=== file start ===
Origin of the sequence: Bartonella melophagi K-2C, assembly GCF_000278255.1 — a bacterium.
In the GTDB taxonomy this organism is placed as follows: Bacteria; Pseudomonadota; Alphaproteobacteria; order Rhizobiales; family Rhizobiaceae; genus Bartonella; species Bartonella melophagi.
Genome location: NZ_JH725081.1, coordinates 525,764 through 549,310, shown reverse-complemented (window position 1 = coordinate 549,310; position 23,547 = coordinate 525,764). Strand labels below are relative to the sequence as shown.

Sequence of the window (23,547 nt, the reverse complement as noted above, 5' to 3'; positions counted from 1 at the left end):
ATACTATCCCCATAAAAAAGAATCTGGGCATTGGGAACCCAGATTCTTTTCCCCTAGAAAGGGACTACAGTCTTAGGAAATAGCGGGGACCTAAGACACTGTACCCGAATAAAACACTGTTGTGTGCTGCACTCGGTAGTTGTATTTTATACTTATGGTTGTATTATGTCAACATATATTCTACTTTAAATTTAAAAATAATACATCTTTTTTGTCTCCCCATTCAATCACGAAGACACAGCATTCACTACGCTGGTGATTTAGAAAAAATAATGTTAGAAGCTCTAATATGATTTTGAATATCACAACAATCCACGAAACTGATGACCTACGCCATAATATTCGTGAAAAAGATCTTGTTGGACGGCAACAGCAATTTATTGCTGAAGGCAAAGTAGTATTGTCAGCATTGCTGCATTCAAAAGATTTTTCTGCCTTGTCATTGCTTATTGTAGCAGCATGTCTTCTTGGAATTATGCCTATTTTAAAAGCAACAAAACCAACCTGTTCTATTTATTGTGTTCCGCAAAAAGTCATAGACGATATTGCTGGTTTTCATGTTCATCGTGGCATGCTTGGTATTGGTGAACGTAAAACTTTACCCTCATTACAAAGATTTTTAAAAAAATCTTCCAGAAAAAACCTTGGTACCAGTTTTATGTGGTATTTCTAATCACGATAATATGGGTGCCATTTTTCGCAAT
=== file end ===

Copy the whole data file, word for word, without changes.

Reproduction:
Origin of the sequence: Bartonella melophagi K-2C, assembly GCF_000278255.1 — a bacterium.
In the GTDB taxonomy this organism is placed as follows: Bacteria; Pseudomonadota; Alphaproteobacteria; order Rhizobiales; family Rhizobiaceae; genus Bartonella; species Bartonella melophagi.
Genome location: NZ_JH725081.1, coordinates 525,764 through 549,310, shown reverse-complemented (window position 1 = coordinate 549,310; position 23,547 = coordinate 525,764). Strand labels below are relative to the sequence as shown.

Sequence of the window (23,547 nt, the reverse complement as noted above, 5' to 3'; positions counted from 1 at the left end):
ATACTATCCCCATAAAAAAGAATCTGGGCATTGGGAACCCAGATTCTTTTCCCCTAGAAAGGGACTACAGTCTTAGGAAATAGCGGGGACCTAAGACACTGTACCCGAATAAAACACTGTTGTGTGCTGCACTCGGTAGTTGTATTTTATACTTATGGTTGTATTATGTCAACATATATTCTACTTTAAATTTAAAAATAATACATCTTTTTTGTCTCCCCATTCAATCACGAAGACACAGCATTCACTACGCTGGTGATTTAGAAAAAATAATGTTAGAAGCTCTAATATGATTTTGAATATCACAACAATCCACGAAACTGATGACCTACGCCATAATATTCGTGAAAAAGATCTTGTTGGACGGCAACAGCAATTTATTGCTGAAGGCAAAGTAGTATTGTCAGCATTGCTGCATTCAAAAGATTTTTCTGCCTTGTCATTGCTTATTGTAGCAGCATGTCTTCTTGGAATTATGCCTATTTTAAAAGCAACAAAACCAACCTGTTCTATTTATTGTGTTCCGCAAAAAGTCATAGACGATATTGCTGGTTTTCATGTTCATCGTGGCATGCTTGGTATTGGTGAACGTAAAACTTTACCCTCATTACAAAGATTTTTAAAAAAATCTTCCAGAAAAAACCTTGGTACCAGTTTTATGTGGTATTTCTAATCACGATAATATGGGTGCCATTTTTCGCAAT